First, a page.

use mdf on every flat surface that you can. it is much easier to work with and cheaper too. over large flat areas, like a floor, a fiberglass structure is not as solid as mdf. it's main strength comes on curved areas. if you must you can use pieces of nylon rope soaked in resin, then mat over it. for the little gain it looks like you would get from a fg bottom it is hardly worth the time, effort and money. cut a piece of mdf, glass the sides and make it one piece with the top frame.


get a roller and use it. it will save you lots of resin and remove any bubbles.

i use a spandex-type materials to get shapes. i forget the name but it's the stuff that they make swimsuits and gymnastic outfits from. not too expensive but you can stretch it tight to almost any shape.

that's all the rambling fg tips i can think of at this time. if i remember any more or you post any more questions i'll be back.
 

·
Registered
Joined
·
7,203 Posts
Discussion Starter · #11 ·
i have used both the satin-type cloth and 1.5oz mat and i prefer the mat. i bought the mat locally at boater's supply but i forget the price. rip it into pieces, don't cut it.

b440 is the best resin i have ever used.

use mdf on every flat surface that you can. it is much easier to work with and cheaper too. over large flat areas, like a floor, a fiberglass structure is not as solid as mdf. it's main strength comes on curved areas. if you must you can use pieces of nylon rope soaked in resin, then mat over it. for the little gain it looks like you would get from a fg bottom it is hardly worth the time, effort and money. cut a piece of mdf, glass the sides and make it one piece with the top frame.


get a roller and use it. it will save you lots of resin and remove any bubbles.

i use a spandex-type materials to get shapes. i forget the name but it's the stuff that they make swimsuits and gymnastic outfits from. not too expensive but you can stretch it tight to almost any shape.

that's all the rambling fg tips i can think of at this time. if i remember any more or you post any more questions i'll be back.

The name of material is Lycra :)

I am after the most space possible but I agree with you its often not worth the hassle vs. wood. In a tub situation, those little curves and whatnot do add up though. I'll need around .75 cubes per DIYMA sub, and more importantly I need that box as short as possible to clear my steath-ish design plans.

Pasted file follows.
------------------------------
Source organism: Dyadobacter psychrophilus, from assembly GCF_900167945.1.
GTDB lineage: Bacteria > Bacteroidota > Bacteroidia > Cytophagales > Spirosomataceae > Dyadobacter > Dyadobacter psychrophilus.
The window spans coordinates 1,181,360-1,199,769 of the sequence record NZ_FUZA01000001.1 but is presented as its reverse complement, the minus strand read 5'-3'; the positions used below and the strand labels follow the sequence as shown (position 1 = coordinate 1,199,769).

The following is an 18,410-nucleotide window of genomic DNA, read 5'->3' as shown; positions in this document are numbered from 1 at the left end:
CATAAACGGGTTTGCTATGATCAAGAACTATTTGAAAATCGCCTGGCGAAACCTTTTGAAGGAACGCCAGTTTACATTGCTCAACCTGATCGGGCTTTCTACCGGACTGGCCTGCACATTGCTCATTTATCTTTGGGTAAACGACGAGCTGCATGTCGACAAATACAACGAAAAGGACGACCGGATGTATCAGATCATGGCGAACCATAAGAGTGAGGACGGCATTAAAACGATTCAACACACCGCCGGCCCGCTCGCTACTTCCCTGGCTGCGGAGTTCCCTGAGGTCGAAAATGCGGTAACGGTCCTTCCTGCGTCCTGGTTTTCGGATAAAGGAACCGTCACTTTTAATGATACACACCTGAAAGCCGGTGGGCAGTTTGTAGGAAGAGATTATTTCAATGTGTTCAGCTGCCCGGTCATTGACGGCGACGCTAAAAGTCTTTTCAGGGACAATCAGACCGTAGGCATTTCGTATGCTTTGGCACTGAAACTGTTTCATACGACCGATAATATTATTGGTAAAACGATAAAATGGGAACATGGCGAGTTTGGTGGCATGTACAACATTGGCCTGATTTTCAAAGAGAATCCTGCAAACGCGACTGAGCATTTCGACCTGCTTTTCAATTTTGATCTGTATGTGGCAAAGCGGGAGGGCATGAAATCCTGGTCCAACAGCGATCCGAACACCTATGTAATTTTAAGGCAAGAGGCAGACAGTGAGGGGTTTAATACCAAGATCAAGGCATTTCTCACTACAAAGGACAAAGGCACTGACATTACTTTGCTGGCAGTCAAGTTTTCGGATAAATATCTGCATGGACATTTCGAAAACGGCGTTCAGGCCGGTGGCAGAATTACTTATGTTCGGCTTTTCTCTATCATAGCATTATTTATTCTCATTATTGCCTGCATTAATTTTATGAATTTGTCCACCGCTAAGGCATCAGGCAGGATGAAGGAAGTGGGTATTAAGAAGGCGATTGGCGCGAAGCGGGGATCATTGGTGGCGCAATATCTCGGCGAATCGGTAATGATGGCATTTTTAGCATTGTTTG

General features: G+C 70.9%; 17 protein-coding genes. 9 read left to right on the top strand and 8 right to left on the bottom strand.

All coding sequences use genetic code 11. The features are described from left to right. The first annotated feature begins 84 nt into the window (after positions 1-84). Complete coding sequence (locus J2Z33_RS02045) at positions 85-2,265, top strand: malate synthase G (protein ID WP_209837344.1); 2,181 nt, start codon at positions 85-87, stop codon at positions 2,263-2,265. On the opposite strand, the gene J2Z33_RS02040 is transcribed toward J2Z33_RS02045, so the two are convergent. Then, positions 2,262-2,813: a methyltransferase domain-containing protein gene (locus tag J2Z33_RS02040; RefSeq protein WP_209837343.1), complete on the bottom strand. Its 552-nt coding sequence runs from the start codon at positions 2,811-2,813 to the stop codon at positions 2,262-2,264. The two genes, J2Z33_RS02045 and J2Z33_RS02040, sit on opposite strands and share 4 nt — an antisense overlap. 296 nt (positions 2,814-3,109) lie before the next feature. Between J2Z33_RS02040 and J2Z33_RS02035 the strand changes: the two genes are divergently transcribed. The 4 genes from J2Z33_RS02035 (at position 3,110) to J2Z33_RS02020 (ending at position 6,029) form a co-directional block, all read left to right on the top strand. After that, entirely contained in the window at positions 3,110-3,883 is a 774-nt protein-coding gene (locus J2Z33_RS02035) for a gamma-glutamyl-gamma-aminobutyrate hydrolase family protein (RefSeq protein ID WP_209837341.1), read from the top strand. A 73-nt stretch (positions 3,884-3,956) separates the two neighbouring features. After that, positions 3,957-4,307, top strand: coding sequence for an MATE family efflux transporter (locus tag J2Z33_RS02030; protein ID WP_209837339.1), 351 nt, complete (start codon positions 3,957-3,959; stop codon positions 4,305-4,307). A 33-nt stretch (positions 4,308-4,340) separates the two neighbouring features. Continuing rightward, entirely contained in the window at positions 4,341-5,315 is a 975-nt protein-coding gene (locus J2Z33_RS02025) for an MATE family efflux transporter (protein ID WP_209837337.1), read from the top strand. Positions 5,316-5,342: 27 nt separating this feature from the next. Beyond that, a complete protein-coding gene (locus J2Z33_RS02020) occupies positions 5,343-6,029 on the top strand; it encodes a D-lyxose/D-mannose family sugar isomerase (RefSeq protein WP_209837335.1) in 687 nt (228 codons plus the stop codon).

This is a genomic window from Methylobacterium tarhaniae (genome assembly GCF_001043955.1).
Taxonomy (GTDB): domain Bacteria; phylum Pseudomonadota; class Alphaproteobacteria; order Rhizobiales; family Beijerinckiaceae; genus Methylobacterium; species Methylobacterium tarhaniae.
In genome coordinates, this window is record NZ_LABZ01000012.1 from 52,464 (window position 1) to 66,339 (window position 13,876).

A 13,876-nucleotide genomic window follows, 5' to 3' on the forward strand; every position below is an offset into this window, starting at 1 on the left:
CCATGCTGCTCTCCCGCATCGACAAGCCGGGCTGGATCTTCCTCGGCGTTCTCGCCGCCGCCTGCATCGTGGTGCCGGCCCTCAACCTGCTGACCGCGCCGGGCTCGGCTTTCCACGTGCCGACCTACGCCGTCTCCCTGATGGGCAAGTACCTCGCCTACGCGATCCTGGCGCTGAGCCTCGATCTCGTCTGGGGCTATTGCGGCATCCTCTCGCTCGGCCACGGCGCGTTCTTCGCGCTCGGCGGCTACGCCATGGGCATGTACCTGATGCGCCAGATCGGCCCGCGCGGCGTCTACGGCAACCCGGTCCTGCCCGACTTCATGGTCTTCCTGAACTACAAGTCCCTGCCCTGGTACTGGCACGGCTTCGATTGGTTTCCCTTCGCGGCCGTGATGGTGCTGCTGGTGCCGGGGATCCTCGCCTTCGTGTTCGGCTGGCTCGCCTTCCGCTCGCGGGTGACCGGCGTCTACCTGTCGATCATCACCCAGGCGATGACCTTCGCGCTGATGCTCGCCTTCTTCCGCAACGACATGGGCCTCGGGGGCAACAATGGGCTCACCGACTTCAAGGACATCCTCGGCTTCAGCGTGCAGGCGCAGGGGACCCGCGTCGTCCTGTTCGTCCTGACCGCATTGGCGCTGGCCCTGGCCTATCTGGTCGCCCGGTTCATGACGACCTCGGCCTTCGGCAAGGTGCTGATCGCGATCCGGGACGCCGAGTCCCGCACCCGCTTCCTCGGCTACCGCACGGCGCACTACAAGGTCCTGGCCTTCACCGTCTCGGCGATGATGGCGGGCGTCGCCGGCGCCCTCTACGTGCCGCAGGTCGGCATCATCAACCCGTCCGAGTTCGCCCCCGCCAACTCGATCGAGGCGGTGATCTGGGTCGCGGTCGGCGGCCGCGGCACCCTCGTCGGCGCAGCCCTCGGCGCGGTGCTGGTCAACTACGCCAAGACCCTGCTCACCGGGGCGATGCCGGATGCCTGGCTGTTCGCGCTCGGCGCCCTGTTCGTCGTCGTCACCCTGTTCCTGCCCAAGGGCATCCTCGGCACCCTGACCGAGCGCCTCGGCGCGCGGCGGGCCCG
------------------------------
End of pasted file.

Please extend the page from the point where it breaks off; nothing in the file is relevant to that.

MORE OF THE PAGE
·
Registered
Joined
·
2,802 Posts
no, it's not lycra. i am talking about something else that is far cheaper than lycra.
 

·
Registered
Joined
·
2,802 Posts
yes most people do use fleece but that doesn't mean it is the best thing to use. fleece gives you a much rougher surface when it hardens with resin which only means more sanding later. it also soaks up a lot of resin which ain't cheap.
 

·
Registered
Joined
·
87 Posts
I just finished building my first fiberglass enclosure and the one tip that helped me the most is that less resin = more strength. Make sure you can still see the strands of fiberglass or the weave after you resin it or you used too much. I used chopped mat torn by hand and had to build up 4-5 layers on each portion of the box to get the strength I wanted. I used Evercote resin I got at a Boaters Supply on sale since they are closing their retail stores.
 

·
Registered
Joined
·
7,203 Posts
Discussion Starter · #18 ·
Is that an Escape?
Close, it is a Tribute, 2008 model.

BTW this truck's system has been built. I decided to avoid fiberglass altogether and use relatively lightweight Birch plywood for a false floor for the amps, then I built a conventional small sealed box for the DIYMAs. Why? Because honestly fiberglass pisses me off when I use it. Yes, you can do so much with it, but I HATE the smell and the way it lingers for days and days in the truck, and I also hate the amount of effort it takes to get something done. Wood worked for me in this instance:




 
1 - 20 of 30 Posts
Top